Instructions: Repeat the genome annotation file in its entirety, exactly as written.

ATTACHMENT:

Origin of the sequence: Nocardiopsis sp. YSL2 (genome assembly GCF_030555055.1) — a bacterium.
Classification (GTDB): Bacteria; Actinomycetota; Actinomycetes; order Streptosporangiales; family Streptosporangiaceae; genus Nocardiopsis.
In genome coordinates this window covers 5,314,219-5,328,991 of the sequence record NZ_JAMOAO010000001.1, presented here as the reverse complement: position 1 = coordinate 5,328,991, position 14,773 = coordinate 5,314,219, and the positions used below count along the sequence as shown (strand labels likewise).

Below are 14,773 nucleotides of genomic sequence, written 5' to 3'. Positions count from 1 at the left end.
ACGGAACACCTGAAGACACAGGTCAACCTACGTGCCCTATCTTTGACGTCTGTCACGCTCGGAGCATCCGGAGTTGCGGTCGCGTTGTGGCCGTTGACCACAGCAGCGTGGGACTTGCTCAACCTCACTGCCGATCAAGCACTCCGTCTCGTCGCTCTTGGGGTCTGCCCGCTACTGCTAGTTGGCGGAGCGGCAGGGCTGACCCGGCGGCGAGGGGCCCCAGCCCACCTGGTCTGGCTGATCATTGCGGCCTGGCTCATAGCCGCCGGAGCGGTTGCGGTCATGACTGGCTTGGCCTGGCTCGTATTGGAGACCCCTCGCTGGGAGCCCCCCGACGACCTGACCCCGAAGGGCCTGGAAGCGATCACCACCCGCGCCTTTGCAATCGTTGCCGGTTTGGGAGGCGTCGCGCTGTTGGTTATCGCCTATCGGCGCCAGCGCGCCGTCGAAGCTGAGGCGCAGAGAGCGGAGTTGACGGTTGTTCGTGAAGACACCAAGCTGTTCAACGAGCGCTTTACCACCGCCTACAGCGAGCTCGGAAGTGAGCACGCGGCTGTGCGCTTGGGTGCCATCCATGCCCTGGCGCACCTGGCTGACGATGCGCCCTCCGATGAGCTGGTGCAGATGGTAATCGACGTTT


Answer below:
Origin of the sequence: Nocardiopsis sp. YSL2 (genome assembly GCF_030555055.1) — a bacterium.
Classification (GTDB): Bacteria; Actinomycetota; Actinomycetes; order Streptosporangiales; family Streptosporangiaceae; genus Nocardiopsis.
In genome coordinates this window covers 5,314,219-5,328,991 of the sequence record NZ_JAMOAO010000001.1, presented here as the reverse complement: position 1 = coordinate 5,328,991, position 14,773 = coordinate 5,314,219, and the positions used below count along the sequence as shown (strand labels likewise).

Below are 14,773 nucleotides of genomic sequence, written 5' to 3'. Positions count from 1 at the left end.
ACGGAACACCTGAAGACACAGGTCAACCTACGTGCCCTATCTTTGACGTCTGTCACGCTCGGAGCATCCGGAGTTGCGGTCGCGTTGTGGCCGTTGACCACAGCAGCGTGGGACTTGCTCAACCTCACTGCCGATCAAGCACTCCGTCTCGTCGCTCTTGGGGTCTGCCCGCTACTGCTAGTTGGCGGAGCGGCAGGGCTGACCCGGCGGCGAGGGGCCCCAGCCCACCTGGTCTGGCTGATCATTGCGGCCTGGCTCATAGCCGCCGGAGCGGTTGCGGTCATGACTGGCTTGGCCTGGCTCGTATTGGAGACCCCTCGCTGGGAGCCCCCCGACGACCTGACCCCGAAGGGCCTGGAAGCGATCACCACCCGCGCCTTTGCAATCGTTGCCGGTTTGGGAGGCGTCGCGCTGTTGGTTATCGCCTATCGGCGCCAGCGCGCCGTCGAAGCTGAGGCGCAGAGAGCGGAGTTGACGGTTGTTCGTGAAGACACCAAGCTGTTCAACGAGCGCTTTACCACCGCCTACAGCGAGCTCGGAAGTGAGCACGCGGCTGTGCGCTTGGGTGCCATCCATGCCCTGGCGCACCTGGCTGACGATGCGCCCTCCGATGAGCTGGTGCAGATGGTAATCGACGTTT